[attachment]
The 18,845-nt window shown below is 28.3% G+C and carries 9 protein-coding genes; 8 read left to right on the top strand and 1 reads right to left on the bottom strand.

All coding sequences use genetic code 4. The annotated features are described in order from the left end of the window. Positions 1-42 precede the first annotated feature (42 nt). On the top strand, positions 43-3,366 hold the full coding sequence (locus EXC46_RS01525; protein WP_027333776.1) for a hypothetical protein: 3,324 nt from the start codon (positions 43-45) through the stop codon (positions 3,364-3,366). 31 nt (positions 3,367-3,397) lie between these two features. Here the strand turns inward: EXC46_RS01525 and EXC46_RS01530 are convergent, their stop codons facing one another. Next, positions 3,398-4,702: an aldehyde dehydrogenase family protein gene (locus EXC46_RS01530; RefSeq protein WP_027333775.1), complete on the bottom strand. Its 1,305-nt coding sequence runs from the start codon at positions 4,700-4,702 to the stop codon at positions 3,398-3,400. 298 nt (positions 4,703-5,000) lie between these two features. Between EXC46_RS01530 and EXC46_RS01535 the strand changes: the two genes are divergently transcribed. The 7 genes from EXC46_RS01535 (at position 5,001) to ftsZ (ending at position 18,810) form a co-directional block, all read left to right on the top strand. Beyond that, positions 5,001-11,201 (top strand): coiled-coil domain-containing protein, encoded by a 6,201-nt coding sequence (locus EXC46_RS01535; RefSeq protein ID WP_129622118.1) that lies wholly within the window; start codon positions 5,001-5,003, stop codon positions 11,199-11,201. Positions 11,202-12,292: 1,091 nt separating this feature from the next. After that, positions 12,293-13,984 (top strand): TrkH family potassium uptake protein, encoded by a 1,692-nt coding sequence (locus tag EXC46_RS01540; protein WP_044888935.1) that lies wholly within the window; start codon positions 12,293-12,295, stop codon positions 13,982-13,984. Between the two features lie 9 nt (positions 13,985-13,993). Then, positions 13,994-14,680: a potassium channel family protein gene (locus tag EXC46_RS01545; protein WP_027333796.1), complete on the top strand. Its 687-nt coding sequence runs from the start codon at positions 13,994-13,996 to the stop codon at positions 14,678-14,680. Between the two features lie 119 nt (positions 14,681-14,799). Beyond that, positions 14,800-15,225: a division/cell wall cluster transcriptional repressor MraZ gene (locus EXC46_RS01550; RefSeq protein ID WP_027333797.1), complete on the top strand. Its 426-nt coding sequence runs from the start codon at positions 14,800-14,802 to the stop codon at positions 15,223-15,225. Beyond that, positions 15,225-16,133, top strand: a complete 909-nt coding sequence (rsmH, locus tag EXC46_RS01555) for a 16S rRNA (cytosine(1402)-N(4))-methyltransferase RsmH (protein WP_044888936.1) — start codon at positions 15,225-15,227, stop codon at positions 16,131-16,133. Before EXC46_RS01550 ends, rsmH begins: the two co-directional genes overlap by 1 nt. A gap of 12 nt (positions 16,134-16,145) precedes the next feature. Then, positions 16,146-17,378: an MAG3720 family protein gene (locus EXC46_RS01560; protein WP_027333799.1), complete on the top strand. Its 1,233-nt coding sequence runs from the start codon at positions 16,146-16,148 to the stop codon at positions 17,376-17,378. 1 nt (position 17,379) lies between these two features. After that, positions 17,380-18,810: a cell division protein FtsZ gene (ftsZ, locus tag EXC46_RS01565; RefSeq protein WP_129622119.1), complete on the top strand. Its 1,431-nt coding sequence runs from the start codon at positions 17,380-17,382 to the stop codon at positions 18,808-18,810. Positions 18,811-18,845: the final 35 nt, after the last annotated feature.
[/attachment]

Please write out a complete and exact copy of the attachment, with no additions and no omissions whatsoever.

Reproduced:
The 18,845-nt window shown below is 28.3% G+C and carries 9 protein-coding genes; 8 read left to right on the top strand and 1 reads right to left on the bottom strand.

All coding sequences use genetic code 4. The annotated features are described in order from the left end of the window. Positions 1-42 precede the first annotated feature (42 nt). On the top strand, positions 43-3,366 hold the full coding sequence (locus EXC46_RS01525; protein WP_027333776.1) for a hypothetical protein: 3,324 nt from the start codon (positions 43-45) through the stop codon (positions 3,364-3,366). 31 nt (positions 3,367-3,397) lie between these two features. Here the strand turns inward: EXC46_RS01525 and EXC46_RS01530 are convergent, their stop codons facing one another. Next, positions 3,398-4,702: an aldehyde dehydrogenase family protein gene (locus EXC46_RS01530; RefSeq protein WP_027333775.1), complete on the bottom strand. Its 1,305-nt coding sequence runs from the start codon at positions 4,700-4,702 to the stop codon at positions 3,398-3,400. 298 nt (positions 4,703-5,000) lie between these two features. Between EXC46_RS01530 and EXC46_RS01535 the strand changes: the two genes are divergently transcribed. The 7 genes from EXC46_RS01535 (at position 5,001) to ftsZ (ending at position 18,810) form a co-directional block, all read left to right on the top strand. Beyond that, positions 5,001-11,201 (top strand): coiled-coil domain-containing protein, encoded by a 6,201-nt coding sequence (locus EXC46_RS01535; RefSeq protein ID WP_129622118.1) that lies wholly within the window; start codon positions 5,001-5,003, stop codon positions 11,199-11,201. Positions 11,202-12,292: 1,091 nt separating this feature from the next. After that, positions 12,293-13,984 (top strand): TrkH family potassium uptake protein, encoded by a 1,692-nt coding sequence (locus tag EXC46_RS01540; protein WP_044888935.1) that lies wholly within the window; start codon positions 12,293-12,295, stop codon positions 13,982-13,984. Between the two features lie 9 nt (positions 13,985-13,993). Then, positions 13,994-14,680: a potassium channel family protein gene (locus tag EXC46_RS01545; protein WP_027333796.1), complete on the top strand. Its 687-nt coding sequence runs from the start codon at positions 13,994-13,996 to the stop codon at positions 14,678-14,680. Between the two features lie 119 nt (positions 14,681-14,799). Beyond that, positions 14,800-15,225: a division/cell wall cluster transcriptional repressor MraZ gene (locus EXC46_RS01550; RefSeq protein ID WP_027333797.1), complete on the top strand. Its 426-nt coding sequence runs from the start codon at positions 14,800-14,802 to the stop codon at positions 15,223-15,225. Beyond that, positions 15,225-16,133, top strand: a complete 909-nt coding sequence (rsmH, locus tag EXC46_RS01555) for a 16S rRNA (cytosine(1402)-N(4))-methyltransferase RsmH (protein WP_044888936.1) — start codon at positions 15,225-15,227, stop codon at positions 16,131-16,133. Before EXC46_RS01550 ends, rsmH begins: the two co-directional genes overlap by 1 nt. A gap of 12 nt (positions 16,134-16,145) precedes the next feature. Then, positions 16,146-17,378: an MAG3720 family protein gene (locus EXC46_RS01560; protein WP_027333799.1), complete on the top strand. Its 1,233-nt coding sequence runs from the start codon at positions 16,146-16,148 to the stop codon at positions 17,376-17,378. 1 nt (position 17,379) lies between these two features. After that, positions 17,380-18,810: a cell division protein FtsZ gene (ftsZ, locus tag EXC46_RS01565; RefSeq protein WP_129622119.1), complete on the top strand. Its 1,431-nt coding sequence runs from the start codon at positions 17,380-17,382 to the stop codon at positions 18,808-18,810. Positions 18,811-18,845: the final 35 nt, after the last annotated feature.